When children have mastered letter recognition, they can identify letters both individually and within words. They cannot merely recite the alphabet but can recognize letters in different orders and in different contexts.
Because the letter “q” is not as common as other letters, children may have limited exposure to it. Display alphabet posters and provide children with their own alphabet charts to reference when learning the letter “q.” Engage them in sorting activities using materials like magnetic letters or tiles. Let them explore letter stamps, create the letter “q” using playdough, and go on letter hunts.
Verbal pathways provide children with a verbal cue to help them print letters correctly. For the lowercase “q,” teach them the phrase, “Pull back, around, up, and down.” If they have already become proficient in printing the letter “o,” the “q” may be a good next step. For the uppercase “Q,” teach them the phrase, “Pull back and around and cross.”
Teaching children how to print letters correctly, using the correct motions helps them with their speed and accuracy. As they begin to write longer passages, they can focus on their message’s content and not the mechanics of printing each letter. Provide them with varied opportunities to practice printing, using tools such as whiteboards, chalkboards, fingerpaints, and sand or salt trays. They can also use juggling scarves to practice the motions needed to form the letters.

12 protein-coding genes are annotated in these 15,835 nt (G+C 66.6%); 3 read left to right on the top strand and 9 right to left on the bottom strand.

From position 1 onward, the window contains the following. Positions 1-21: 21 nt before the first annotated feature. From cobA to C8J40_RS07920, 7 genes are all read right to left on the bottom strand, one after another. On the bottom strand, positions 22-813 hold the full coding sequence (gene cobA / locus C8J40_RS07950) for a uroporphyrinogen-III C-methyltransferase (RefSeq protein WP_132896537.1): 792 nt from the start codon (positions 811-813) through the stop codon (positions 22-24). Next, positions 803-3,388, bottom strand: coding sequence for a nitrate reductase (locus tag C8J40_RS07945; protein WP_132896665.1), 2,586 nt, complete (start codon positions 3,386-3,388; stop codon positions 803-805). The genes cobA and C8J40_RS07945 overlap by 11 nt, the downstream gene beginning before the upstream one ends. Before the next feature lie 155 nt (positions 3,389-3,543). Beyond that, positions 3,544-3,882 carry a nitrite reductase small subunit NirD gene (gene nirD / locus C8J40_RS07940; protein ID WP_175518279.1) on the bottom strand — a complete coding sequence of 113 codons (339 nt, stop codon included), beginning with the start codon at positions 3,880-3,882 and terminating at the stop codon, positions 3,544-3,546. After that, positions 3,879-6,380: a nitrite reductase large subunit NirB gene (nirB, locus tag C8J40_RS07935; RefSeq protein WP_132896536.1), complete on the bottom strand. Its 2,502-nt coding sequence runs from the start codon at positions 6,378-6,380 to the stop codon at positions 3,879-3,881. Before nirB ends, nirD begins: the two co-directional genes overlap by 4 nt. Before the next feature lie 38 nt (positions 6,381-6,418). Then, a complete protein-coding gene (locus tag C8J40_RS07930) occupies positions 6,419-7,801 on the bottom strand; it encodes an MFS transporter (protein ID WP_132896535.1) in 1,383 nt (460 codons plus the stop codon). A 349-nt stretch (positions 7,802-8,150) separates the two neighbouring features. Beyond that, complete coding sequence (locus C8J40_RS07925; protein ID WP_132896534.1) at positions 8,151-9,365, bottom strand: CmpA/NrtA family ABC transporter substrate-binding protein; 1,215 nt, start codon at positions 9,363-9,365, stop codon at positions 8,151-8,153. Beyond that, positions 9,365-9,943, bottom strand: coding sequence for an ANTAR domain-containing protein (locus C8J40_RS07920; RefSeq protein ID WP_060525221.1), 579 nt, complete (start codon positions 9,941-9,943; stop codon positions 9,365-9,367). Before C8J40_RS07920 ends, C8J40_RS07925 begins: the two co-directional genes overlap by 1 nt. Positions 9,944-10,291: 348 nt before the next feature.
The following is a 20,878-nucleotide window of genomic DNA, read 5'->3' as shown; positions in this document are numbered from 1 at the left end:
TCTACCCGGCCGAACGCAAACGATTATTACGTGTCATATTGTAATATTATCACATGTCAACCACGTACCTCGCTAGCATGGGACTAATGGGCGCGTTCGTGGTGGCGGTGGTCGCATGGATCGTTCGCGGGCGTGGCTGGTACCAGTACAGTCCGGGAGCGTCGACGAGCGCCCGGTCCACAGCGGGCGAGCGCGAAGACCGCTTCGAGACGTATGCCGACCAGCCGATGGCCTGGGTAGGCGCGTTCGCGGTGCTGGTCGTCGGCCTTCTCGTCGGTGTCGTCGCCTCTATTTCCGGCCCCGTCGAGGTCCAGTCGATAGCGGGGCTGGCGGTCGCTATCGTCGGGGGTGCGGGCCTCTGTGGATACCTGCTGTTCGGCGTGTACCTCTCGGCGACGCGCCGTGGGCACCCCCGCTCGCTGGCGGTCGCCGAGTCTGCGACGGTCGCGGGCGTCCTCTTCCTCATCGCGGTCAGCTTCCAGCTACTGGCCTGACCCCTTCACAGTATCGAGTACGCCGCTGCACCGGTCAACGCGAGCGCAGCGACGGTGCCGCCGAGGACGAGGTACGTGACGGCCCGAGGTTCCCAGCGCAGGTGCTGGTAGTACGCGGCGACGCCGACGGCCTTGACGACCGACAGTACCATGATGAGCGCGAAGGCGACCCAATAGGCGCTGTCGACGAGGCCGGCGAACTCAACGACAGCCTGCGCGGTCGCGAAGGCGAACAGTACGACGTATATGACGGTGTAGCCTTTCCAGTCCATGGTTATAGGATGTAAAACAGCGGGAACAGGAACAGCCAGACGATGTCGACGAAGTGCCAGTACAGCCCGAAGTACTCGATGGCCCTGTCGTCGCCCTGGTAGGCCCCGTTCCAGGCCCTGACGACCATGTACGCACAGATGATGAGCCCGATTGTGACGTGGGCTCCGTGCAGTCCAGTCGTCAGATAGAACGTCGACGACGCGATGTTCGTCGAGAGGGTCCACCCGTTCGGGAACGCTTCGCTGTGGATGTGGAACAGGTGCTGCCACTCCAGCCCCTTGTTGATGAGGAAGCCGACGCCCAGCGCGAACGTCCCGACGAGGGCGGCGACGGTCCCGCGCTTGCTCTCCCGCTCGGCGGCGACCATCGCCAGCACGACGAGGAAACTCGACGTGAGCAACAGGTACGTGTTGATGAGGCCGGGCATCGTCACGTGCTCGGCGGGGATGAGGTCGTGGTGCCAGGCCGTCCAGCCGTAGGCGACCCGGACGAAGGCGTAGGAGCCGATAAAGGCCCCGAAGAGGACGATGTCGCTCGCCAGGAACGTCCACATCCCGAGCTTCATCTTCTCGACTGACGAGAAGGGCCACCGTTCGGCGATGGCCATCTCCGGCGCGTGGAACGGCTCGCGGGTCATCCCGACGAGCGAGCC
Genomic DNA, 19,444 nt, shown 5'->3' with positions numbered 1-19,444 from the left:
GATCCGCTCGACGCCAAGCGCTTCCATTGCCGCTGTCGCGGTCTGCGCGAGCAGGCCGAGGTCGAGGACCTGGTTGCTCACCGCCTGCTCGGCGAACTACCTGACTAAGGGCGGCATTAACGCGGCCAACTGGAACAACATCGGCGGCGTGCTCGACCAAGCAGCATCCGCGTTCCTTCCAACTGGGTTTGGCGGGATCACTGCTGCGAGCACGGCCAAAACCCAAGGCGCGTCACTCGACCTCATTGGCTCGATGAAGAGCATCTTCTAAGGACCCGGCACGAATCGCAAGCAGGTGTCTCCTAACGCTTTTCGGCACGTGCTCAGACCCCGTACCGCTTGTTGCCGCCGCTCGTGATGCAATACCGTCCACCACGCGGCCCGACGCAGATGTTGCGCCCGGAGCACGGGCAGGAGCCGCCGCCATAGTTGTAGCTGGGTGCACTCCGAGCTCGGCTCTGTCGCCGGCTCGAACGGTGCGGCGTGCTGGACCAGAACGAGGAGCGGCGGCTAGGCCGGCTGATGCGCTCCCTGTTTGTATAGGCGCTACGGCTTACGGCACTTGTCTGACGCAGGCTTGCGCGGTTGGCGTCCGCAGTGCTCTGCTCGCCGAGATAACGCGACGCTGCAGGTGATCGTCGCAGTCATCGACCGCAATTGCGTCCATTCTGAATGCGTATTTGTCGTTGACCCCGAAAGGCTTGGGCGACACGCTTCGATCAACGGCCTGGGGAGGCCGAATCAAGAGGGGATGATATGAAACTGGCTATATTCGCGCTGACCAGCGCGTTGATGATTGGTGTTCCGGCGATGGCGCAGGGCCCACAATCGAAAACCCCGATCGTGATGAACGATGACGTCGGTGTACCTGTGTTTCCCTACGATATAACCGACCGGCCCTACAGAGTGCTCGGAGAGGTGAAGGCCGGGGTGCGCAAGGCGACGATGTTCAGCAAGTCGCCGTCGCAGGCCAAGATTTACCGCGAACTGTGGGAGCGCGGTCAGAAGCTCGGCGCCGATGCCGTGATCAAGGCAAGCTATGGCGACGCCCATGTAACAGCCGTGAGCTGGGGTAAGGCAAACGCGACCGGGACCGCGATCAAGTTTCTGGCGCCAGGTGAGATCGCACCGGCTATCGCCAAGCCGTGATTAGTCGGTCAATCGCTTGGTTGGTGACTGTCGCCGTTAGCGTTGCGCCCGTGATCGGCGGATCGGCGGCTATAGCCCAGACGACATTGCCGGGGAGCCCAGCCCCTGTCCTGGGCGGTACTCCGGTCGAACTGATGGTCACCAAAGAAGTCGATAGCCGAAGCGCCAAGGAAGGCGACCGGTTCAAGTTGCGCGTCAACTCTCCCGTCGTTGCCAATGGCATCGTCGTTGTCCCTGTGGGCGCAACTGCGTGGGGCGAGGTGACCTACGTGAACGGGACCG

To teach children the sound that the letter “q” makes, help them make a list of items that begin with “q.” For example, they can associate “q” with queens, quilts, or quarters. Have them fill a block letter “q” with pictures or drawings of these items. Display their letter so they can refer to it when trying to recall the sound.
Similarly, children can make their own alphabet books, completing a page each time they learn a new letter. Include the proper lowercase and uppercase formation for the letter “q” and have them add pictures that begin with “q.”
For additional practice, engage children in activities where they match the letter “q” to items that begin with its sound. They can also color pictures that start with the letter “q.” (e.g., Color the queen. Do not color the bear.)